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What a Day! - A Free Monologue for a Young Actress

I am a high school English teacher who is passionate about writing, theater, directing and enjoying a positive life with family and friends.


Every year, thousands of young actors are challenged with preparing a monologue for class projects or auditions. Performing a monologue requires more than standing on a stage and reciting lines. Actors must move and gesture. They need to show emotions and facial expression, just like they would if they were interacting in a full cast play. When an actor is onstage alone, however, he or she needs to find that inspiration from within, as they don’t have other actors to play off of. Preparing and performing a monologue is an excellent exercise.

When asking a young actor to prepare a monologue, I often recommend that they choose material that is age appropriate and relevant for them. There are many, many published monologues for young actors. Some are better than others, of course. Here is a monologue that I wrote when I was challenged with depicting a challenging day in the life of a high school student.


What a Day! - A Student Monologue

It is late at night, around 1:30. A high school student has just fallen into bed after a long day.

“What mom? I’m in bed! God, just let me sleep. I have to get up early tomorrow.”

Why can’t she just leave me alone. Doesn’t she know that I have enough to worry about. Doesn’t she know that this has been a horrible day! Now I’m never going to get to sleep. The stupid alarm is going to go off in about six hours and I will face another horrible day like today. That is if the alarm goes off…

It didn’t go off this morning. I got up late, as usual. I just can’t seem to get out of bed at six. It’s just too early. So I finally rolled out of bed at 6:45 after my mother called me about a hundred times. I tried to hurry and get dressed, but I couldn’t find anything to wear. I’ve worn jeans and a sweater every single day this week. I wanted to mix it up a little, but I couldn’t find my brown boots to go with the fierce pants I got last weekend that look so good with the jacket Ashley lent me. So I had to wear sweats and pretend that I meant to grub it today. I pulled it off pretty well though, I have to admit. I skipped breakfast so that I wouldn’t miss the bus, and I left my biology homework on the kitchen table. Figures it would have to be biology that I left behind. He takes off twenty points a day for late work. It doesn’t matter how good it is. But I couldn’t worry about it. I had to catch the bus. If I was late for school, then I wouldn’t have had the chance to see Jay before homeroom. If I don’t see him then, I don’t see him all day. I made it though. Thank God I made it. Seeing him was the only good part of this day. It went DOWNHILL from there. I totally forgot to do the reading for English, so I flunked the quiz. Social studies was a total bore. I could’ve done my English reading in social studies if I had them the other way around in my schedule. So, after taking a little snooze in social studies, I had to face the music in bio. “Twenty points off! You know the rules,” Mr. I think I’m the greatest scientist in the world said as usual. “I know, I know. Maybe my mom can drop it off by the end of the day, “I pleaded. I knew she couldn’t, because she had an important meeting all day today. Twenty points off it will have to be. Hopefully it won’t kill my average. More of the same throughout the day. By the time ninth period study hall came around, I was overwhelmed with homework once again. Am I ever going to catch up? I tried to get it done, but this kid kept tapping his pens like they were drumsticks on the desk next to me. He just smiled and tapped louder when I asked him to stop. Doesn’t he know that I have to get all of this done, because I have practice after school?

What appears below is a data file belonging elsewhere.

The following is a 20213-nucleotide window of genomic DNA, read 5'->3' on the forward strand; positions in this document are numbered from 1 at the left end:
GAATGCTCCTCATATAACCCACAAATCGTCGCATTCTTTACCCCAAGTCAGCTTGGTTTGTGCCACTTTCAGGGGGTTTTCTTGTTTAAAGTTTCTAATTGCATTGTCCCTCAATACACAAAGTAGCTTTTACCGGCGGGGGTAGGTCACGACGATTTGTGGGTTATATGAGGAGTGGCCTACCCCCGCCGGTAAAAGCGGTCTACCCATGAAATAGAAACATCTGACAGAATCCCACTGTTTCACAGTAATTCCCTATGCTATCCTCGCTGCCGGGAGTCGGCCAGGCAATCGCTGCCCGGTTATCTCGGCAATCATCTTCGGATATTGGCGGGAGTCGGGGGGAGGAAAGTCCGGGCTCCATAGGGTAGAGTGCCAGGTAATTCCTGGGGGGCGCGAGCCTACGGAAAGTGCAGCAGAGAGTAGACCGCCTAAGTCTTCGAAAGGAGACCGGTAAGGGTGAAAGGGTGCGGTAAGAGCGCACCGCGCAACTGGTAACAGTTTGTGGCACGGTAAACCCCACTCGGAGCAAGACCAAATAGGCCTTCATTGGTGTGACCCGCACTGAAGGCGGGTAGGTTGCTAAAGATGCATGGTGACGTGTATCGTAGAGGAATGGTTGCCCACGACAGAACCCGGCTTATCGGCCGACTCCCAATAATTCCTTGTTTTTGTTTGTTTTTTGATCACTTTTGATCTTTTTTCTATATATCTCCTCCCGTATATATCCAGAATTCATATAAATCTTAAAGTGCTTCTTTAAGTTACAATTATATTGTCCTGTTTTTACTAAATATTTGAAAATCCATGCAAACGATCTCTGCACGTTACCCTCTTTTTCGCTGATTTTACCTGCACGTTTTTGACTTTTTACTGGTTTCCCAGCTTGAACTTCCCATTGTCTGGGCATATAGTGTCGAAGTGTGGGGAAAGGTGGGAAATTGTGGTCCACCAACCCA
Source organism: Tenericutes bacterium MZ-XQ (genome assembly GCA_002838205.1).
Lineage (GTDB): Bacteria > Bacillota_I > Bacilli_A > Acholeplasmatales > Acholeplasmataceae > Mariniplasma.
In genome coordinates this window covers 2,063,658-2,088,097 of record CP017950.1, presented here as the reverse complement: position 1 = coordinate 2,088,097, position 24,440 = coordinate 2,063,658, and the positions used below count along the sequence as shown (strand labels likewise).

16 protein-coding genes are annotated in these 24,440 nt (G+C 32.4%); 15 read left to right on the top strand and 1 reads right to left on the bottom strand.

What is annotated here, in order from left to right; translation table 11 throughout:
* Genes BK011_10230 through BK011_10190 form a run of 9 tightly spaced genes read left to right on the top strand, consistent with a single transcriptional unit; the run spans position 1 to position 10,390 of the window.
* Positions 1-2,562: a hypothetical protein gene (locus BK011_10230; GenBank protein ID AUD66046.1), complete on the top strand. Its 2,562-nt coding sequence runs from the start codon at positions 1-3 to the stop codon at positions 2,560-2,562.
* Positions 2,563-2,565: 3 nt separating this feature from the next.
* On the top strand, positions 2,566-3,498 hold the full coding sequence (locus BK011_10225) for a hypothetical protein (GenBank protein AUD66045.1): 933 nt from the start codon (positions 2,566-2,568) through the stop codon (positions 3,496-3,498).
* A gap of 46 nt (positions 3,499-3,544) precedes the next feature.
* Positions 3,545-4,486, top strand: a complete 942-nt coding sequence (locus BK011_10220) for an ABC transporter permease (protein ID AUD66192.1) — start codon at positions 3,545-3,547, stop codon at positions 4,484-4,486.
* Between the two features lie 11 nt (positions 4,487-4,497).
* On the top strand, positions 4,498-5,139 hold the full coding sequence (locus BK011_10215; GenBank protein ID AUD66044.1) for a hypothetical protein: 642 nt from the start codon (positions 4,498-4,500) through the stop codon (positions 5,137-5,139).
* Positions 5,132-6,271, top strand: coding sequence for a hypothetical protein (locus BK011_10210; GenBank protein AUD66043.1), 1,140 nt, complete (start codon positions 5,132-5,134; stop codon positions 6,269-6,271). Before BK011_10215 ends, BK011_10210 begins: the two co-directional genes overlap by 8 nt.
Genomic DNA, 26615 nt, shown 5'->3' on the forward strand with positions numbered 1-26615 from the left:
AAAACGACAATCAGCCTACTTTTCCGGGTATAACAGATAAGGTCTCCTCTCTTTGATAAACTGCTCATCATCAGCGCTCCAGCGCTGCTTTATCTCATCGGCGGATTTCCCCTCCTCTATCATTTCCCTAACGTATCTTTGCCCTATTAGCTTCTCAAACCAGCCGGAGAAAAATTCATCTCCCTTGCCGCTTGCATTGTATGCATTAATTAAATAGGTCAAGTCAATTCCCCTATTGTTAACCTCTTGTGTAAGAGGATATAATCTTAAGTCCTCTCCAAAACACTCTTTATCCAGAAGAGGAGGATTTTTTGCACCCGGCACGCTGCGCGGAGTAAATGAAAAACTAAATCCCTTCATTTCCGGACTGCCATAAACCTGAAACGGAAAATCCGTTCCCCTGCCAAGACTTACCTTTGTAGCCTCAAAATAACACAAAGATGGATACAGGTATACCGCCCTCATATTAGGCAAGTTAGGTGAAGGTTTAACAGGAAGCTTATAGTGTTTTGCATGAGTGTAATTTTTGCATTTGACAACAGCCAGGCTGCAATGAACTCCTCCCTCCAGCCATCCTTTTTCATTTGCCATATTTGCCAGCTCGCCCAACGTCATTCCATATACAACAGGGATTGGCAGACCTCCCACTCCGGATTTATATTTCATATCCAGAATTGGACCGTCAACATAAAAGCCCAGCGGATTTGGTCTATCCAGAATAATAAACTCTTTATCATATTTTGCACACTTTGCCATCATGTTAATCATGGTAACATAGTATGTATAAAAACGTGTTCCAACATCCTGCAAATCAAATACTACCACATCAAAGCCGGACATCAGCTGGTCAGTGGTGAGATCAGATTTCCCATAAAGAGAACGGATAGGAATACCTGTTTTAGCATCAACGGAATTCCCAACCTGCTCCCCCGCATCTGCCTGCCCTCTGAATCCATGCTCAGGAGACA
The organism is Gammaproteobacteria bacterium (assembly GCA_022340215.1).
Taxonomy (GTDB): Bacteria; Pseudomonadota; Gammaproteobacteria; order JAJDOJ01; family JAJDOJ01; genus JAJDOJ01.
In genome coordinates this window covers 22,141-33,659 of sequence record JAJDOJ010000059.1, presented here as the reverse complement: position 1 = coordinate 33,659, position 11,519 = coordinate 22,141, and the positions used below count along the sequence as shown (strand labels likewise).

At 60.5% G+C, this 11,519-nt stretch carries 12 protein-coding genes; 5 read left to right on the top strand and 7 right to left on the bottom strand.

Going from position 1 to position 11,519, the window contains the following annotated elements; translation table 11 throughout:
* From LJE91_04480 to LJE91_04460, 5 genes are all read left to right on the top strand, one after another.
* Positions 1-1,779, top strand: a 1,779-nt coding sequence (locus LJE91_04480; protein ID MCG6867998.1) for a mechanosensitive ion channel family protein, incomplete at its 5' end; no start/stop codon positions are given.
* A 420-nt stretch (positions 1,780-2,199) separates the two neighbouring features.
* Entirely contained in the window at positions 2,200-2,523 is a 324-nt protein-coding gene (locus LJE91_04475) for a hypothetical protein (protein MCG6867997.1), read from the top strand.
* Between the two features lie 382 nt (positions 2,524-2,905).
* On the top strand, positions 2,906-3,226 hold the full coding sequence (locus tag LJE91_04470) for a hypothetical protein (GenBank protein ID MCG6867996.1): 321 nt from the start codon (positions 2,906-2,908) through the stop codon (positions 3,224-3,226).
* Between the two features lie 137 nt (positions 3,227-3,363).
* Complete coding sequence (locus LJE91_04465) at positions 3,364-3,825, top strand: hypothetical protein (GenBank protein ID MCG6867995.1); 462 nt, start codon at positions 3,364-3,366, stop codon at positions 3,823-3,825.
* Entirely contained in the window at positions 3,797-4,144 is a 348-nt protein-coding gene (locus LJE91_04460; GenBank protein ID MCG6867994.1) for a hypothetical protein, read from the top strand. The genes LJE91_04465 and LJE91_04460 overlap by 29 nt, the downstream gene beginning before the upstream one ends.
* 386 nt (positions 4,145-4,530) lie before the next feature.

What is a monologue?

A monologue is a dramatic composition written for one actor to perform. It is a solo conversation where the actor is often telling a story or talking to an entity that the audience doesn’t see.